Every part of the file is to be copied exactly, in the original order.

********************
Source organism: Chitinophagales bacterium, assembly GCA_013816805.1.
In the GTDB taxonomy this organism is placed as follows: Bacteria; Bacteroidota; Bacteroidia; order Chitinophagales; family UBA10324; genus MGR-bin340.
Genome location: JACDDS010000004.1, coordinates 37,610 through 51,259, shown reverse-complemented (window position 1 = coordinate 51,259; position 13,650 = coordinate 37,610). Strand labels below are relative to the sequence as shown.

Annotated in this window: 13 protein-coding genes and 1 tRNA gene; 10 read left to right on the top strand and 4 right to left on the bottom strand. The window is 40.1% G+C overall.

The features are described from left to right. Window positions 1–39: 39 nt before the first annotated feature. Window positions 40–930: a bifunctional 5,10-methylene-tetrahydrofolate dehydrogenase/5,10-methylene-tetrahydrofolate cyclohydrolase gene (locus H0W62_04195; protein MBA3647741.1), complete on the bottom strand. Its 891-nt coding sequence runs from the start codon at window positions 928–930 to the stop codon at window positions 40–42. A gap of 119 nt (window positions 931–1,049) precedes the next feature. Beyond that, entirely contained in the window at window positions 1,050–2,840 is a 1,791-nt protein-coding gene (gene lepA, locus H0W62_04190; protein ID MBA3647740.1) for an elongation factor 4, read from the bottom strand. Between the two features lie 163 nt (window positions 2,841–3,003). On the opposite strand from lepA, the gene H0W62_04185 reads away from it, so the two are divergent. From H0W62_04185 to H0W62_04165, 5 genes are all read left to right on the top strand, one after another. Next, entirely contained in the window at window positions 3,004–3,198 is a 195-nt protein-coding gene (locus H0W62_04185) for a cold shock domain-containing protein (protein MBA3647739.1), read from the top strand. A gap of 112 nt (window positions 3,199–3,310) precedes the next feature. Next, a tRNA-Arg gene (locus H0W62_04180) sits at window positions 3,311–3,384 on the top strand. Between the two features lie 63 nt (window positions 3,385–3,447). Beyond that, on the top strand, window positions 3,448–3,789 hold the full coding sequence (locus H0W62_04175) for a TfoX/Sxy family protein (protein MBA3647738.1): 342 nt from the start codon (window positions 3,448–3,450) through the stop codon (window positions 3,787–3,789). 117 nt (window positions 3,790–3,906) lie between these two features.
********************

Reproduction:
Source organism: Chitinophagales bacterium, assembly GCA_013816805.1.
In the GTDB taxonomy this organism is placed as follows: Bacteria; Bacteroidota; Bacteroidia; order Chitinophagales; family UBA10324; genus MGR-bin340.
Genome location: JACDDS010000004.1, coordinates 37,610 through 51,259, shown reverse-complemented (window position 1 = coordinate 51,259; position 13,650 = coordinate 37,610). Strand labels below are relative to the sequence as shown.

Annotated in this window: 13 protein-coding genes and 1 tRNA gene; 10 read left to right on the top strand and 4 right to left on the bottom strand. The window is 40.1% G+C overall.

The features are described from left to right. Window positions 1–39: 39 nt before the first annotated feature. Window positions 40–930: a bifunctional 5,10-methylene-tetrahydrofolate dehydrogenase/5,10-methylene-tetrahydrofolate cyclohydrolase gene (locus H0W62_04195; protein MBA3647741.1), complete on the bottom strand. Its 891-nt coding sequence runs from the start codon at window positions 928–930 to the stop codon at window positions 40–42. A gap of 119 nt (window positions 931–1,049) precedes the next feature. Beyond that, entirely contained in the window at window positions 1,050–2,840 is a 1,791-nt protein-coding gene (gene lepA, locus H0W62_04190; protein ID MBA3647740.1) for an elongation factor 4, read from the bottom strand. Between the two features lie 163 nt (window positions 2,841–3,003). On the opposite strand from lepA, the gene H0W62_04185 reads away from it, so the two are divergent. From H0W62_04185 to H0W62_04165, 5 genes are all read left to right on the top strand, one after another. Next, entirely contained in the window at window positions 3,004–3,198 is a 195-nt protein-coding gene (locus H0W62_04185) for a cold shock domain-containing protein (protein MBA3647739.1), read from the top strand. A gap of 112 nt (window positions 3,199–3,310) precedes the next feature. Next, a tRNA-Arg gene (locus H0W62_04180) sits at window positions 3,311–3,384 on the top strand. Between the two features lie 63 nt (window positions 3,385–3,447). Beyond that, on the top strand, window positions 3,448–3,789 hold the full coding sequence (locus H0W62_04175) for a TfoX/Sxy family protein (protein MBA3647738.1): 342 nt from the start codon (window positions 3,448–3,450) through the stop codon (window positions 3,787–3,789). 117 nt (window positions 3,790–3,906) lie between these two features.